M. Painlevé, French Prime Minister before M. Clemenceau, made, on the return from his recent official visit to China, a few remarks to his interviewers to this effect: ‘Everywhere I go in this great Republic, I find new forces at work. All the departments of the national life are showing change and animation. The great movements toward modernization are all but invisible; but gradually and slowly they are doing the work of transformation at the very roots of this ancient civilization, and in time they will manifest themselves in all vigor and strength. I see great promise for this great land.’
M. Painlevé had the double advantage of making a personal visit to the country upon which he made his observations, and of having a keen and philosophical mind, which is not satisfied with the veneer of things, but penetrates into their very heart and essence. His conclusions, which some will perhaps regard as over-enthusiastic, are, nevertheless, perfectly sound. We must constantly bear in mind that, with the mental habits inherited from centuries of a unitary civilization, and with an extent of territory larger than that of the United States and a population exceeding that of any other country in the world, it is no simple task for a people to adapt itself to a new environment, which is absolutely foreign to it. The new ideas which M. Painlevé saw stirring the minds of the different classes of people in China must of necessity be slow and steady in their operations; and to those who are not familiar with Chinese life must seem negligible quantities because they are invisible. But they are not negligible. Anyone will admit that if one set of forces plays in any great measure upon another set of forces, it is bound to introduce new phases of activity. Now a set of forces, visibly embodied in all the concessions, extra-territorial rights, treaty ports, and many other privileges forced from her in the last three quarters of a century, has been acting on China, with the inevitable result that she is no longer treading her ancient path; nor is it any more possible for her to do that, even if she wished, than for America to keep herself immune from the influence of European thought.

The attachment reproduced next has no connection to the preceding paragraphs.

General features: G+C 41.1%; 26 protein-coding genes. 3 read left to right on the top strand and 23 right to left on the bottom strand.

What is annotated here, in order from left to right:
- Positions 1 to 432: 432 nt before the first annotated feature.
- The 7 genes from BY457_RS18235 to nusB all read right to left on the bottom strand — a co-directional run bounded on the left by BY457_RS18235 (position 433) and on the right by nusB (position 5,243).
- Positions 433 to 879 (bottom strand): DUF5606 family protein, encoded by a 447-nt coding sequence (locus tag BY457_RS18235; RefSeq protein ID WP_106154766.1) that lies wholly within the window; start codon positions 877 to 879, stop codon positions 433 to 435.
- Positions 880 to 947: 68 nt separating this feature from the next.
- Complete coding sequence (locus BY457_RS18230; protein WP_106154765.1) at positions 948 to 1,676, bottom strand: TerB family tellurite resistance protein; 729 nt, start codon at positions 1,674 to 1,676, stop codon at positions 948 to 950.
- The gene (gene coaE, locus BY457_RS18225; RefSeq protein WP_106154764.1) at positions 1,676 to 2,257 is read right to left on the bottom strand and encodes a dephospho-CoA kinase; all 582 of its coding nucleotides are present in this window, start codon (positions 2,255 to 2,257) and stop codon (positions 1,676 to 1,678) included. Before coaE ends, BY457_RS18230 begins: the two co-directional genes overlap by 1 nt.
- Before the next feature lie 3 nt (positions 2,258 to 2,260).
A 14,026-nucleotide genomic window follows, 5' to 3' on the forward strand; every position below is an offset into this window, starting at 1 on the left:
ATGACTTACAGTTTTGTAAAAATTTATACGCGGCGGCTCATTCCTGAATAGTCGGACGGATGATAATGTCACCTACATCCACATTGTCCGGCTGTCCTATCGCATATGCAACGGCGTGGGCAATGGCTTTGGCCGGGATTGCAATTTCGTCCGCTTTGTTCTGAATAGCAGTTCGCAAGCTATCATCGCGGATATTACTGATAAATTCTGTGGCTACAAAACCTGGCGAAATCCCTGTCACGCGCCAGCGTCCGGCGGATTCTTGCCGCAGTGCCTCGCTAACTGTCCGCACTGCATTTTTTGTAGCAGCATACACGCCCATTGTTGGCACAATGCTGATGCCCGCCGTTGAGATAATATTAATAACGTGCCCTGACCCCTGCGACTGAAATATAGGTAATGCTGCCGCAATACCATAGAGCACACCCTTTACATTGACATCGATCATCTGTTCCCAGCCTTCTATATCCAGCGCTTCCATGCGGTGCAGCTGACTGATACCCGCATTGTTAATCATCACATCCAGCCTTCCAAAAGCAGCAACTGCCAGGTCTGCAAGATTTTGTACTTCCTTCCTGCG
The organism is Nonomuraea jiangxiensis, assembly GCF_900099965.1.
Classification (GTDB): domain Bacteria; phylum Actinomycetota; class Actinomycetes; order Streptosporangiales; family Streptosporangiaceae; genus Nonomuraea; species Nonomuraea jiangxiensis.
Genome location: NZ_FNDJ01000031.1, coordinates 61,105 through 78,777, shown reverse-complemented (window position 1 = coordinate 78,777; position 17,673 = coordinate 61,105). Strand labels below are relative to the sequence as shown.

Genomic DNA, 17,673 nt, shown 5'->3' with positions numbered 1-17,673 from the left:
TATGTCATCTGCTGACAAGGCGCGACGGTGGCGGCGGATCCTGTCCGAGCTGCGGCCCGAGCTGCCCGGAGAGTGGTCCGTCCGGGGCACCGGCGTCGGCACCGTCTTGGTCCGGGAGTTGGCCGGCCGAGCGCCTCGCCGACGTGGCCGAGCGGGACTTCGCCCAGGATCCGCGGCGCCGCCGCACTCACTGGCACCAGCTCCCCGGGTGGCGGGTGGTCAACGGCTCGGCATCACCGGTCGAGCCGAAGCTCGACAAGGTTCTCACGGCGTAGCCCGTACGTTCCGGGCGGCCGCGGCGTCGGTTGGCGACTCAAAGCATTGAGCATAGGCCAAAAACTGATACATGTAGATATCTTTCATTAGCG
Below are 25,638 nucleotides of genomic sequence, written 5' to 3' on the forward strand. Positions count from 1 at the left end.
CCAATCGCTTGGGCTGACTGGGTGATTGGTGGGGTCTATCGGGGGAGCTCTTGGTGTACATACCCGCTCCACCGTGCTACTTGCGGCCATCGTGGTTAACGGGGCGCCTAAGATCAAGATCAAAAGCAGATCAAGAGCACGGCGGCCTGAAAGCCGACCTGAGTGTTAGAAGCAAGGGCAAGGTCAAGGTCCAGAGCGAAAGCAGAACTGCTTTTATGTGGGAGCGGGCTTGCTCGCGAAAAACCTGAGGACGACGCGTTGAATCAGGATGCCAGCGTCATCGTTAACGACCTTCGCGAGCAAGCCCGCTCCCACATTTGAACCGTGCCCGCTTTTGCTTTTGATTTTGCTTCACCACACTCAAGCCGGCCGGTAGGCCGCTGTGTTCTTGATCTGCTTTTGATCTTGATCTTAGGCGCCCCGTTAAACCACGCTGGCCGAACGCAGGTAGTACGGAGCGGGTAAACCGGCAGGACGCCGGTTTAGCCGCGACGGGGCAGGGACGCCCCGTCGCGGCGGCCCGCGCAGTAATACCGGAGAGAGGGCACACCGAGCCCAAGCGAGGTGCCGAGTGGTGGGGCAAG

But the peculiarly interesting and fascinating fact in Chinese life to-day is that, not only is there no passive attitude toward new ideas from the West, but there is every attempt to encourage the people to partake of the discussion of these ideas to the widest extent. For twenty years already, this interchange and communion of ideas has been going on and to-day, to say the least, the complexity is bewildering. There is no branch of knowledge from the serious studies of philosophy, literature, art, religion, to the more practical problems of engineering, agriculture, and commerce – that has not been carefully examined and considered. This is a different attitude, indeed one which we seek in vain, perhaps, in the entire history of China.
It is true that there are objectors who regard this new social ferment as of dubious value, and whose philosophy of life is not in consonance with this youthful optimism. They maintain, perhaps not without reason, that the idea of progress, for which the Western peoples have shown such a predilection, is beginning to be seriously questioned; and that, instead of placing their ideal state somewhere in the future, these peoples, too, are beginning to revert to previous ages for inspiration, and the solution of current problems. This, as philosophical thinking, certainly deserves much of our respect; but the peculiar form of society that obtains in China makes it somewhat unwarrantable and unacceptable there. The immediate interest of the Chinese people to-day does not, and should not, consist in making experiments with political theories such as would make a contribution to the world-history of ideas; rather it must be a practical nature, in order that we may create a satisfactory modus vivendi in relation to the rest of the world, for the simple end of self-preservation. It is this end that is responsible for the transformation of the old society upon the basis of the West. China is still, at present, in a confused and chaotic condition; but there is every reason to hope that the intricacy will be unraveled, and the whole body of her people will march along the road of prosperity.